The 2022 Winter Olympics will take place from February 4th to 20th, 2022, in Beijing. Men’s ice hockey is one of the record 109 sporting events scheduled for the Games. NHL players are expected to participate in the Winter Olympics for the first time since Sochi 2014.
Team Canada took home bronze in the last Olympics in 2018 Pyeongchang. The NHL did not participate in those Olympics, which ended a run of five consecutive Winter Olympics with NHL players. Canada’s goalies for the tournament were Kevin Poulin and Ben Scrivens.
Prior to Pyeongchang, Team Canada won consecutive gold medals with NHL players in 2010 Vancouver and 2014 Sochi. Canucks’ goalie Roberto Luongo led Canada to Gold in 2010, while Habs’ netminder Carey Price backstopped the 2014 team.
Each Olympic hockey team is allowed to carry three goalies on their roster, which means Team Canada GM Roberto Luongo and assistant GM Shane Doan will need to select three Canadian goaltenders to be included on their 2022 team.
While we already know superstars such as Connor McDavid and Sidney Crosby will be leading the charge on offense, the goaltending position is up for debate. Although Price could very well be back in the cage for Canada, several other Canadian netminders provide stiff competition.
Who will be Team Canada’s starting goalie at the 2022 Olympics? Here’s a list of the five most likely candidates:
5. Jordan Binnington, St. Louis Blues
St. Louis Blues netminder Jordan Binnington is on the outside looking in when it comes to Team Canada’s goalies at the 2022 Olympics. The 27-year-old was a prime candidate for the starting role following the Blues’ Cup run in 2019. Binnington was called up from the AHL in January that year and went on to backstop St. Louis to their first Stanley Cup in franchise history. The Richmond Hill native proved he could deliver when the pressure was on, posting a .914 save during the run to the Cup.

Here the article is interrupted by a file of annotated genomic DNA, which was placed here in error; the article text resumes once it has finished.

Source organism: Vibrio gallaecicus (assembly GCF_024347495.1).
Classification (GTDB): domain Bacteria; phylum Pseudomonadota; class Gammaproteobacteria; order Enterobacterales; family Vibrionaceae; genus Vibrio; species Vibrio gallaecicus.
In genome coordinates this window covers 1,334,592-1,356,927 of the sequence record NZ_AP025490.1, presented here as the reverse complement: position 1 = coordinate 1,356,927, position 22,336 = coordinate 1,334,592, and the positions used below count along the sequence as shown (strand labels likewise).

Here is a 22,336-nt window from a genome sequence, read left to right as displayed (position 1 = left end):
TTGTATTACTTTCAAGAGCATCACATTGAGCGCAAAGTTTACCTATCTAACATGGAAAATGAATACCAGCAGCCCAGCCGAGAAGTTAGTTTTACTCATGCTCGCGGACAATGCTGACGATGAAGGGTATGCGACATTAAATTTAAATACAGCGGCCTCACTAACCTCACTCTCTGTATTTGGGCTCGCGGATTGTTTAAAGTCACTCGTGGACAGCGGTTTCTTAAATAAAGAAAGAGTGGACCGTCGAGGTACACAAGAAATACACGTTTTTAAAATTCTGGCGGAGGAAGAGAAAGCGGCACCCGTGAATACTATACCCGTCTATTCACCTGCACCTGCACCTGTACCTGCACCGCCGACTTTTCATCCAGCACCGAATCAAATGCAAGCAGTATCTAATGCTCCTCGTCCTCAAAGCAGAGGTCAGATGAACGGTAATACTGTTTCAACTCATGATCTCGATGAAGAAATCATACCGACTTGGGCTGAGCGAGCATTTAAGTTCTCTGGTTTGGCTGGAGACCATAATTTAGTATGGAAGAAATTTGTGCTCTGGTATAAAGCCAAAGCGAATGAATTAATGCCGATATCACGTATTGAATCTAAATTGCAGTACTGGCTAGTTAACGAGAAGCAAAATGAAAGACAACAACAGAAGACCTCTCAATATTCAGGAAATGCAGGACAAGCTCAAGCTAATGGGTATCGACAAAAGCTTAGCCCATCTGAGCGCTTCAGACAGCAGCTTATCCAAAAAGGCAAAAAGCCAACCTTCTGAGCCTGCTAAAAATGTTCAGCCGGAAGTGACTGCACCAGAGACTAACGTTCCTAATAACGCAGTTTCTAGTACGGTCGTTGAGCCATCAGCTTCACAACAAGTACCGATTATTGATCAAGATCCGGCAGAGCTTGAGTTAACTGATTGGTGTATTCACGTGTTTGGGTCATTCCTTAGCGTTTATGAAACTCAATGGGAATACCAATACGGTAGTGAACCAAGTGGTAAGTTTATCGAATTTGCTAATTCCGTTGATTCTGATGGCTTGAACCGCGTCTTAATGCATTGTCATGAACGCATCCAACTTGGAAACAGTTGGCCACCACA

Unfortunately, Binnington has failed to live up to the standards he set in his fantastic debut season. His play has been declining, and his two most recent playoff showings were abysmal. Binnington posted a .851 save percentage in the 2020 Playoffs against Vancouver before recording a .899 save percentage in the 2021 Playoffs against Colorado. He also has very limited international experience, appearing in just one World Juniors back in 2012-13. Additionally, his short temper is becoming a problem and something management will need to consider. Binnington’s epic run in 2019 still makes him a candidate for the 2022 starting role, but he’ll need an impressive bounce back 2021-22 NHL season to really get into the picture.
4. MacKenzie Blackwood, New Jersey Devils
New Jersey Devils’ netminder MacKenzie Blackwood is the true wildcard when it comes to Team Canada’s goaltenders at the 2022 Olympics. The 24-year-old wasn’t in many of these Olympic discussions a few years ago, but his play has been impossible to ignore. Blackwood has simply been one of the best NHL goaltenders since beginning his career in 2018-19. Since entering the league, Blackwood’s .911 save percentage ranks fifth among all Canadian netminders who have started at least 100 games.
Blackwood is hard to evaluate as he’s playing on one of the worst defensive teams in the NHL. The Devils allowed 3.38 goals per game in 2020-21, which was fourth-worst in the league. Blackwood bailed out his team on numerous occasions, but he also battled inconsistency. He has the ability to takeover a game, but his .903 save percentage in 2020-21 isn’t going to stand out to Team Canada management. Much like with Binnington, Blackwood will need a strong 2021-22 NHL campaign to get himself into Olympic roster discussions.
3. Marc-Andre Fleury, Vegas Golden Knights
2021 Vezina Trophy winner Marc-Andre Fleury is a very strong candidate to be Team Canada’s starting goalie at the 2022 Olympics. The Vegas Golden Knights netminder had one of his best NHL seasons to date in 2020-21, posting a 26-10-0 record with a 1.98 GAA and .928 save percentage along with six shutouts. Fleury is easily the most accomplished goalie on this list, capturing three Stanley Cups as a member of the Pittsburgh Penguins. His diving buzzer beater save on Detroit Red Wings’ defenseman Nicklas Lidstrom in 2009 is still remembered as one of the most clutch stops in hockey history.